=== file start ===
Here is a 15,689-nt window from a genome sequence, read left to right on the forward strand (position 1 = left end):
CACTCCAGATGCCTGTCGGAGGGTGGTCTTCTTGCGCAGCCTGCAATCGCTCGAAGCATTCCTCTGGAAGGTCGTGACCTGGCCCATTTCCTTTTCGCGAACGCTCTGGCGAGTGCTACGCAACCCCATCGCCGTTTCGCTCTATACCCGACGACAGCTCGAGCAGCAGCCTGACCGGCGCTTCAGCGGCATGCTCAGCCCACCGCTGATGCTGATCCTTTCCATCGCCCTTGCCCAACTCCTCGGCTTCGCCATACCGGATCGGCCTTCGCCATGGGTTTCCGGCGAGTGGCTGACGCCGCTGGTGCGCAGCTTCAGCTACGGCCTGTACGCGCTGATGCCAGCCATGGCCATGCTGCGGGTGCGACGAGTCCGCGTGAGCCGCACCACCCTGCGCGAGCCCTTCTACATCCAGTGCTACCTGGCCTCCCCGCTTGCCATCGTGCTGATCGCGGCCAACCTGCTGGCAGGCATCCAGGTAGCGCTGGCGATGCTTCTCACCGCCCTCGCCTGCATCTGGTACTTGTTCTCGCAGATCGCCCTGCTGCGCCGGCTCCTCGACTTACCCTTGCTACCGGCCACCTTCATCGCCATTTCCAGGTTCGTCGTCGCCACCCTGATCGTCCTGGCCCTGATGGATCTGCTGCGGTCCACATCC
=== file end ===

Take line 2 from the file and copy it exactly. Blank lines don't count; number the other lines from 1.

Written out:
CACTCCAGATGCCTGTCGGAGGGTGGTCTTCTTGCGCAGCCTGCAATCGCTCGAAGCATTCCTCTGGAAGGTCGTGACCTGGCCCATTTCCTTTTCGCGAACGCTCTGGCGAGTGCTACGCAACCCCATCGCCGTTTCGCTCTATACCCGACGACAGCTCGAGCAGCAGCCTGACCGGCGCTTCAGCGGCATGCTCAGCCCACCGCTGATGCTGATCCTTTCCATCGCCCTTGCCCAACTCCTCGGCTTCGCCATACCGGATCGGCCTTCGCCATGGGTTTCCGGCGAGTGGCTGACGCCGCTGGTGCGCAGCTTCAGCTACGGCCTGTACGCGCTGATGCCAGCCATGGCCATGCTGCGGGTGCGACGAGTCCGCGTGAGCCGCACCACCCTGCGCGAGCCCTTCTACATCCAGTGCTACCTGGCCTCCCCGCTTGCCATCGTGCTGATCGCGGCCAACCTGCTGGCAGGCATCCAGGTAGCGCTGGCGATGCTTCTCACCGCCCTCGCCTGCATCTGGTACTTGTTCTCGCAGATCGCCCTGCTGCGCCGGCTCCTCGACTTACCCTTGCTACCGGCCACCTTCATCGCCATTTCCAGGTTCGTCGTCGCCACCCTGATCGTCCTGGCCCTGATGGATCTGCTGCGGTCCACATCC